While there is little flu activity right now, flu season usually begins in October, and flu activity is expected to increase in the coming weeks to months. The Center for Disease Control (CDC) recommends that everyone aged six months and older get a flu vaccine every year. The vaccine protects against the three flu viruses research indicates will cause the most illness during the upcoming season.
Got yours yet?
What are you waiting for?
National Immunization Awareness Month. Wow. Doesn’t just roll right off the tongue, does it?
The folks down at the Centers for Disease Control (CDC) want to highlight the need for improving overall immunization coverage levels across the USA, so they’re encouraging us to protect our health by being immunized against infectious diseases. Ow! But it’s a good Ow, right?
While the CDC doesn’t sponsor this month, CDC does support and encourage the efforts of state and local health departments and other immunization partners to celebrate NIAM and use this month to promote back to school immunizations, remind college students to catch up immunizations before they move into dormitories, and remind everyone that the influenza season is only a few months away. It’s a great reminder to our nation that people of all ages require timely immunization to protect their health.
We’re hip to that – and we want to encourage our residents and friends to get on the bandwagon, too!
Vaccine Information for Adults
Uh-huh. So, here goes…
The specific immunizations we need as adults are determined by factors such as age, lifestyle, high-risk conditions, types and locations of travel, and previous immunizations. Throughout our adult life, we need immunizations to get and maintain protection against: Seasonal influenza (flu)
• TDAP – Tetanus, diphtheria and pertussis (whooping cough) – for all adults who have not previously received the TDAP vaccine
• Shingles – for adults 60 years and older
• Pneumococcal disease – for adults 65 years and older and/or adults with specific health conditions
• Hepatitis B infection – for adults who have diabetes or are at risk for hepatitis B
Other vaccinations you may need include those that protect against human papillomavirus (which can cause certain cancers), hepatitis A, chickenpox (varicella), and measles, mumps and rubella.
Immunizations are NOT just for kids! Regardless of our age, we ALL need immunizations to keep us healthy. With time, immunity from childhood vaccines can fade and we may become at risk for new and different diseases. With adulthood comes responsibility, including the need to protect ourselves and those we love.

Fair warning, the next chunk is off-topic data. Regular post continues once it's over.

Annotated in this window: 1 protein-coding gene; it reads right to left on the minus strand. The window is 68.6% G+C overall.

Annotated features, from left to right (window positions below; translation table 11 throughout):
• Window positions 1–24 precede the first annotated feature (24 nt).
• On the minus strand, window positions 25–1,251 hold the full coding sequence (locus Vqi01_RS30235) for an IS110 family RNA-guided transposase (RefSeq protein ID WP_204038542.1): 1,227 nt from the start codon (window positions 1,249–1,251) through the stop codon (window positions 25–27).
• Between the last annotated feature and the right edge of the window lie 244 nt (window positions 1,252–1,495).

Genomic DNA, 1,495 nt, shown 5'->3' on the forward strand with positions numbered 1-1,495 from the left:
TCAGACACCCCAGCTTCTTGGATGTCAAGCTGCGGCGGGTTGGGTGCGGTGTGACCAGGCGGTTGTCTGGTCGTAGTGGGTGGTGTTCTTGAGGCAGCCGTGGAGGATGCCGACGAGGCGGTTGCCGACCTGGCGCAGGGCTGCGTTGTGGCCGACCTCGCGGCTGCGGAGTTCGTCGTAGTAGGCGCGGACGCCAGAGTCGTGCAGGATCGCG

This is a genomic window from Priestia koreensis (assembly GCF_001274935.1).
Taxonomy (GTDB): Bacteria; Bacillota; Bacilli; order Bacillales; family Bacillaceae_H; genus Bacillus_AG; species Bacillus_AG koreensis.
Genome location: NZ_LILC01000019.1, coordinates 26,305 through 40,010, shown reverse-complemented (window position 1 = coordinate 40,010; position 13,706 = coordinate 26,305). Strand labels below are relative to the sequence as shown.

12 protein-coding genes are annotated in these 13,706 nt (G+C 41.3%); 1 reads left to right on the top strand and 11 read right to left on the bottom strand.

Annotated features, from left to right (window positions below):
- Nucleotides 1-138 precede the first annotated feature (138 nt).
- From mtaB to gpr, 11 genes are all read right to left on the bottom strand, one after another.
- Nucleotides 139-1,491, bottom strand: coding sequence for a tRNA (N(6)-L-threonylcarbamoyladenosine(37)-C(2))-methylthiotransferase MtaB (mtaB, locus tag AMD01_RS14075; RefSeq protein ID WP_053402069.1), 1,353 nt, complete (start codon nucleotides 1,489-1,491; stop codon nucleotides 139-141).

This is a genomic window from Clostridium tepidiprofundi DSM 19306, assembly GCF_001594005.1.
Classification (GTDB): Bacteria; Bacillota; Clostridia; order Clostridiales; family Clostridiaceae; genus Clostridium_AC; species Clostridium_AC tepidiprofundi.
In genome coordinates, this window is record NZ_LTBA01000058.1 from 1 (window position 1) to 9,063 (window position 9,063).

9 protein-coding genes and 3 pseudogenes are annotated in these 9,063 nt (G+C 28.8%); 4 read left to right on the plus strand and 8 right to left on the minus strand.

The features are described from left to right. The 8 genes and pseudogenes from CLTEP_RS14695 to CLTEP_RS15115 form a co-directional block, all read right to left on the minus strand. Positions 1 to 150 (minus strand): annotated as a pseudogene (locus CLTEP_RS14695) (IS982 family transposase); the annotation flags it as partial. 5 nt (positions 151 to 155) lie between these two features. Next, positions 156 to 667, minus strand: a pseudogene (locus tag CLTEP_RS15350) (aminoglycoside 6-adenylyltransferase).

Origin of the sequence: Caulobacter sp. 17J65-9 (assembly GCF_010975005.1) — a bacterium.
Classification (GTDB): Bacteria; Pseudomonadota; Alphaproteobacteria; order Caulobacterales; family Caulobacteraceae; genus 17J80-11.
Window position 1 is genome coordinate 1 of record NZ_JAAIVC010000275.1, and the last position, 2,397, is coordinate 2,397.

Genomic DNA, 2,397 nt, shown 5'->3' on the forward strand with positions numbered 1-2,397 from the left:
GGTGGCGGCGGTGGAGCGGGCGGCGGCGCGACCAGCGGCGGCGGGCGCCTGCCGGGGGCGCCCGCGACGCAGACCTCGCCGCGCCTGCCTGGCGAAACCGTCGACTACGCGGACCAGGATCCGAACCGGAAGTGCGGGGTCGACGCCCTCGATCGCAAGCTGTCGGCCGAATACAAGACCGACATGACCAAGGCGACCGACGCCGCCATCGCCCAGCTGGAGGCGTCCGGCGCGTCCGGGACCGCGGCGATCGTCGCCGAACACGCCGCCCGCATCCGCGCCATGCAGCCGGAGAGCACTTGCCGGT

What happens when one of our residents is not up to speed, perhaps a little bit lost, or is in need of a little kindness?
Well, it’s not exactly Ghostbusters. It’s the 35th annual National Nursing Assistants Week and we’ve got your CNAs for you. We call them CFPs – which means Certified Family Partner, because that’s exactly what they are. They’re part of your family – and ours.
CFPs are at the heart of caring and interactions with our residents, their families and friends; they ARE caring. The words they use may be powerful and can encourage, reassure, support and convey respect, or they can communicate concern.
We’ve all seen the changes that are occurring in senior housing today. People are living at home longer or finding residence in assisted or supportive living, just like what we have here at Greenview Place. Seniors want to stay independent – imagine that!
Our residents are encouraged to make decisions and choices, enjoy activities, go on trips, and eat three well-balanced meals each day. If they require assistance, our CFPs are available to assist with showers, housekeeping, laundry, escorts to the dining room and activities. When a resident requires hospice, he or she can stay at Greenview Place with extra care. Our CFP teams take that additional responsibility very seriously, making each resident comfortable and helping to avoid loneliness. Our team’s goal is to allow the resident to stay in his/her home and continue to live with pride and dignity – for as long as possible.
And, yes, the Dining Services and Wellness teams band together to deliver the hot-ticket items: comfort foods like grilled cheese sandwiches, soda, even Jello!
Now as never before, attention is being directed to care of our most senior citizens and the spotlight is also shining on the workers who provide hands-on care and caring. So say thanks to our fabulous CFP teams: Alma, Chantina, Doreen, Elnora, Enid, Erin, Jennifer, Latasha, Linda, Ofelia, Rocio, Sheanell, Tenietha.